Love is an Observation
by Tanya Curtis
What is love? This is quite a valid question in the month of February as we go about flaunting our love for another on Valentine’s Day.
But do we really know what love means and do we really foster it with grand gestures on one day of the year?
He loves me, she loves me not? As a young child, teenager or even adult, how often have we asked ourselves, “Do they really love me?”
We ask this of our current, past and possible future partners. We ask it of our children, parents, friends, siblings, family and really just about anyone. But how do we determine the answer to this question? What do we base the answer of “Yes, they do love me” or “No, they don’t love me” on? For a long time, I used to think ‘love’ was expressed based on what people did. They love me because they:
In fact, this list could be endless. In my career as a counsellor, I have come to realise that this way of judging love is very common and unfortunately it
creates the foundations of many, if not all, failing relationships.
In my observations, I’ve come to realise how imposing this style of love judgment is and how much it is setting people up to fail; setting our loved ones up to not be held for who they are, rather rejected based on what they do or do not do.
What if there was a different way of assessing love? What if love has absolutely nothing to do with what a person does? Hmm... Could there be another way? What if love is about the quality we hold a person in and never about what they do?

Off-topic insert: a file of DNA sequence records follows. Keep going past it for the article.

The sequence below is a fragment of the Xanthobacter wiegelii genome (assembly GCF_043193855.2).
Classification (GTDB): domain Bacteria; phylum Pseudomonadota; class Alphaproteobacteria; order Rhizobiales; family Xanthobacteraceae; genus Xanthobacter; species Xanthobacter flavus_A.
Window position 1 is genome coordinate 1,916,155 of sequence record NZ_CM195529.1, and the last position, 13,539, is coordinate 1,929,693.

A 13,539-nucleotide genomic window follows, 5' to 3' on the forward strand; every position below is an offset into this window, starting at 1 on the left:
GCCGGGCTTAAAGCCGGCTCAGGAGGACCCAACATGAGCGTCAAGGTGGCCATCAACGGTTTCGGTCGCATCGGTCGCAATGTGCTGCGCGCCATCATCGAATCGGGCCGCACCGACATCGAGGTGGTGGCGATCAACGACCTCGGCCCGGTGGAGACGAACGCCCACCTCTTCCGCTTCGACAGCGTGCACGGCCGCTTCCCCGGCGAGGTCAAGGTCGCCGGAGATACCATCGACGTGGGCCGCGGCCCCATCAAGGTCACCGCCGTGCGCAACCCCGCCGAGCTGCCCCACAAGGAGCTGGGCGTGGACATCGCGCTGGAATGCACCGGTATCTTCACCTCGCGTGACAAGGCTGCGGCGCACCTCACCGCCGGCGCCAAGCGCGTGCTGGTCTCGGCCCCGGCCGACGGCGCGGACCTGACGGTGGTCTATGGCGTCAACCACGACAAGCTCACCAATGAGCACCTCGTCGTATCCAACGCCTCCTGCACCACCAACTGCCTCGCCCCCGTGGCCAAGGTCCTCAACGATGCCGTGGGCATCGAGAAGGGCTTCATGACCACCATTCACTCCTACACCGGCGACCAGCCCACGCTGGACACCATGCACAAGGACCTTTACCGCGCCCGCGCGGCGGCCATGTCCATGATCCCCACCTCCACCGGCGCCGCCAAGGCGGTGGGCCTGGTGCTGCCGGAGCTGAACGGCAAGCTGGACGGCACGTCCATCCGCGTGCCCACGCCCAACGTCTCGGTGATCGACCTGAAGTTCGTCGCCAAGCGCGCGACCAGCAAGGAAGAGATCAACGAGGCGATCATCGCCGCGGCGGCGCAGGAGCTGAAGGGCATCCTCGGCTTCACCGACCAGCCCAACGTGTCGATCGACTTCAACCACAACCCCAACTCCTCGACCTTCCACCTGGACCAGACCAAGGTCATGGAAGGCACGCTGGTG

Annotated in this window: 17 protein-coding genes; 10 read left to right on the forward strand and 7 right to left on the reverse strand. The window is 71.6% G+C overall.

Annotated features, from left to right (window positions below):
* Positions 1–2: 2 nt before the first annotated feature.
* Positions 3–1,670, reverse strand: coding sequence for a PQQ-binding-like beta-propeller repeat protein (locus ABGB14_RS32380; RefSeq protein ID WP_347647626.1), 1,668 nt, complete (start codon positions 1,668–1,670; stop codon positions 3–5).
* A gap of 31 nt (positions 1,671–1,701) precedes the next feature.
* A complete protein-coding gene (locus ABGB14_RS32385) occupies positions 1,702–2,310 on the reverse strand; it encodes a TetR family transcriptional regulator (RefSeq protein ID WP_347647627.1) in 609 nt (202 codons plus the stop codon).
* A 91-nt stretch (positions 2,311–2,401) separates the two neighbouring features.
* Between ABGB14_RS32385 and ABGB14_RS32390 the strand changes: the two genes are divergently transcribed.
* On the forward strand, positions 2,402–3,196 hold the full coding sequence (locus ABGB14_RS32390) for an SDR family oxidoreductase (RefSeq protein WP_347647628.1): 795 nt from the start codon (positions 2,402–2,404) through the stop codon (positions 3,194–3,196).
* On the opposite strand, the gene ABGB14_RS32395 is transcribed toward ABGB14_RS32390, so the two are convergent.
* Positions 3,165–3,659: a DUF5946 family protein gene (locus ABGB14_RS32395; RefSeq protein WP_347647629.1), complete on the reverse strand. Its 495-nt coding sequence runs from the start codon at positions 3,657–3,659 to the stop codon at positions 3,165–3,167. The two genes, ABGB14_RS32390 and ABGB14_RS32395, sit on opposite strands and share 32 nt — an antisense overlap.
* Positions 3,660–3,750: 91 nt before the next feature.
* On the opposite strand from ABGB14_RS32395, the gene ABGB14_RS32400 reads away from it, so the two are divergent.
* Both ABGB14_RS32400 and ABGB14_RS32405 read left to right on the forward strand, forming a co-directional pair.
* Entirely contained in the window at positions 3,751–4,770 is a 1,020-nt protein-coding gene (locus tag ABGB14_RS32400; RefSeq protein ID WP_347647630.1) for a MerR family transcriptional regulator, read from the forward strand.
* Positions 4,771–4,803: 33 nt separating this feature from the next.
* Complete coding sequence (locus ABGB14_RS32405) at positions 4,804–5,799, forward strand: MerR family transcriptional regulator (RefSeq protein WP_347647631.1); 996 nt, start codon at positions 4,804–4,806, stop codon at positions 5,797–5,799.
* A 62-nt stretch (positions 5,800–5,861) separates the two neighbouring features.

Recently I attended a course presented by Serge Benhayon where the below definition of love was shared:
“Love is an observation, a situation that allows another to be held no matter what, giving them time to get to their own amazingness.”
~ Serge Benhayon
I found it helpful to examine this quote in sections.
“Love is an observation” – no doing or judgment required here, just observing.
“A situation that allows another to be held no matter what” – judgment is not possible when people are held just for being them, and not judged based on what they do or do not do rather understood for the choices they make.
“Giving them time to come to realise their own amazingness” – comes in the knowing that people are already amazing and their amazingness has absolutely nothing to do with what they do, and in time they will come to express their full amazingness that is already there, as it is in us all.
The overriding message I received from this is that love has nothing to do with any other person – rather, how willing we are in being able to hold another person and hold ourselves without any judgment.
“Does she love me?” or “Does he love me not?” could be replaced with “Do I love them?” or “Do I love them not?”.
Or could we go even further and say “Do I observe, hold and allow people to come to their own amazingness?” or “Do I judge and evaluate based on their doing?”
This article was originally published in the February 2016 Edition of Haven Magazine.